Numbersense gives you the insight into how Big Data interpretation works--and how it too often doesn't work. You won't come away with the skills of a professional statistician. But you will have a keen understanding of the data traps even the best statisticians can fall into, and you'll trust the mental alarm that goes off in your head when something just doesn't seem to add up.
Praise for Numbersense
Numbersense correctly puts the emphasis not on the size of big data, but on the analysis of it. Lots of fun stories, plenty of lessons learned--in short, a great way to acquire your own sense of numbers!
Thomas H. Davenport, coauthor of Competing on Analytics and President's Distinguished Professor of IT and Management, Babson College
Kaiser's accessible business book will blow your mind like no other. You'll be smarter, and you won't even realize it. Buy. It. Now.
Avinash Kaushik, Digital Marketing Evangelist, Google, and author, Web Analytics 2.0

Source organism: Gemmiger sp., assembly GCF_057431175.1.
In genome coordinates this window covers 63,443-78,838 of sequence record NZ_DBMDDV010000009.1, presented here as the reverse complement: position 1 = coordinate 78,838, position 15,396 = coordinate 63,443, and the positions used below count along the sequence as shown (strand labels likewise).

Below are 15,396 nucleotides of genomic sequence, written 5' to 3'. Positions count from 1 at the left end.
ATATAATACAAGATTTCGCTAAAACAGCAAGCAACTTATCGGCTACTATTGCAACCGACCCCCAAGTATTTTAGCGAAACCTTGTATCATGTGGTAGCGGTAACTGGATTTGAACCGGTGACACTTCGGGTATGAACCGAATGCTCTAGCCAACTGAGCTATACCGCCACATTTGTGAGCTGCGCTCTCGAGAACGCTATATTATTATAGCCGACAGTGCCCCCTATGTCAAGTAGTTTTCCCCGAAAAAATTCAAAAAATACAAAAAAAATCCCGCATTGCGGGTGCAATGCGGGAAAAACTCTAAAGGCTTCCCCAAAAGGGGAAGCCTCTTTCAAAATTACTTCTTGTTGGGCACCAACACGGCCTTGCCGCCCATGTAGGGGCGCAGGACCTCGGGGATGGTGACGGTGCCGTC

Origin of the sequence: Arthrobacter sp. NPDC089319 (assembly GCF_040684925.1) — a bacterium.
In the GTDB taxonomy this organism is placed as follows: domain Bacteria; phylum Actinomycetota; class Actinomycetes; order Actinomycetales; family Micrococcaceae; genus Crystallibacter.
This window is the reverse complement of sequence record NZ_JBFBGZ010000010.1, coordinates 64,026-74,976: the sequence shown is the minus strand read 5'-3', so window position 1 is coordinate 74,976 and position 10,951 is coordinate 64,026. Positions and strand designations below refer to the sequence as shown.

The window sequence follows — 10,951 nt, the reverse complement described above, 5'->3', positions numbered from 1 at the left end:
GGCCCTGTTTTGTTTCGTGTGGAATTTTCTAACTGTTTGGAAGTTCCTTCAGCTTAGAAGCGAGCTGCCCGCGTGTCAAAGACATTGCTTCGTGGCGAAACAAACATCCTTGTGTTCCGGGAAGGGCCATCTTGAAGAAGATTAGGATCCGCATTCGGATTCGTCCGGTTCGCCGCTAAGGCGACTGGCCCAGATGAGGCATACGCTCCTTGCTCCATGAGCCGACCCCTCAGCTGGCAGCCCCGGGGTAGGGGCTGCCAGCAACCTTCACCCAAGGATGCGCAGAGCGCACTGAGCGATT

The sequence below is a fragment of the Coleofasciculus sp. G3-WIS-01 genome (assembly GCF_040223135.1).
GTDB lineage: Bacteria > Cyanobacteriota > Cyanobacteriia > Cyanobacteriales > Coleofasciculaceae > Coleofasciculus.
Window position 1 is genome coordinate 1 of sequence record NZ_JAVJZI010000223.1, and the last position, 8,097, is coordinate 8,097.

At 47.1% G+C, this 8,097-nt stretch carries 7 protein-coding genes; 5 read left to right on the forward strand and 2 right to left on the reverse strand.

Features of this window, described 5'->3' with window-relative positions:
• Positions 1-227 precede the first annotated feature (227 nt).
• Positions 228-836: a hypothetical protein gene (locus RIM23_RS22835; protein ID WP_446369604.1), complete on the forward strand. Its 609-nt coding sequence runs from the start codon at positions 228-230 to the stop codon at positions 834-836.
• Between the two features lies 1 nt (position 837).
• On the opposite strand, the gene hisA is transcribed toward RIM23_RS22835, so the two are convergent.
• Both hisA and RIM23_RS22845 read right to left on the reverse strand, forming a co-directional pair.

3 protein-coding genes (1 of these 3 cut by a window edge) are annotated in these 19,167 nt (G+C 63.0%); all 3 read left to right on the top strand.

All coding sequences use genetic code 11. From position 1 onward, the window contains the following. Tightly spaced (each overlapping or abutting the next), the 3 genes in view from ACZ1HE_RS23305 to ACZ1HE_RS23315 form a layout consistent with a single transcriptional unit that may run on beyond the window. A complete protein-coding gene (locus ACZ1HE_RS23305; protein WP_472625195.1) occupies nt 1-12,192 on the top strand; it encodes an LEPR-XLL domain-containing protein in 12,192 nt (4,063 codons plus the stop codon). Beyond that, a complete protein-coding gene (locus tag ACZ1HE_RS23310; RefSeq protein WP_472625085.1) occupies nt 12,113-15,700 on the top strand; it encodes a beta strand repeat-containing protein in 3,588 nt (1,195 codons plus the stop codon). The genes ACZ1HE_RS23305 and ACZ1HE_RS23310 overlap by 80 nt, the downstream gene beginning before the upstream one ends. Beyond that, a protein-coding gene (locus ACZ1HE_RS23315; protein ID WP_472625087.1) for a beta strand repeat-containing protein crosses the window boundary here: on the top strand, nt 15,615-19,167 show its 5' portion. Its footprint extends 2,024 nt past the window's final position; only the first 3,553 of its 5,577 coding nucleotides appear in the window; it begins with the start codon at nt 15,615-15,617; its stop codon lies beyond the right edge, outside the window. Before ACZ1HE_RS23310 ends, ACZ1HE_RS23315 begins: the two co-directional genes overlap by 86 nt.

Each story in Numbersense goes deep into what you have to think about before you trust the numbers. Kaiser Fung ably demonstrates that it takes skill and resourcefulness to make the numbers confess their meaning.
John Sall, Executive Vice President, SAS Institute
Kaiser Fung breaks the bad news--a ton more data is no panacea--but then has got your back, revealing the pitfalls of analysis with stimulating stories from the front lines of business, politics, health care, government, and education. The remedy isn't an advanced degree, nor is it common sense. You need Numbersense.
Eric Siegel, founder, Predictive Analytics World, and author, Predictive Analytics
I laughed my way through this superb-useful-fun book and learned and relearned a lot. Highly recommended!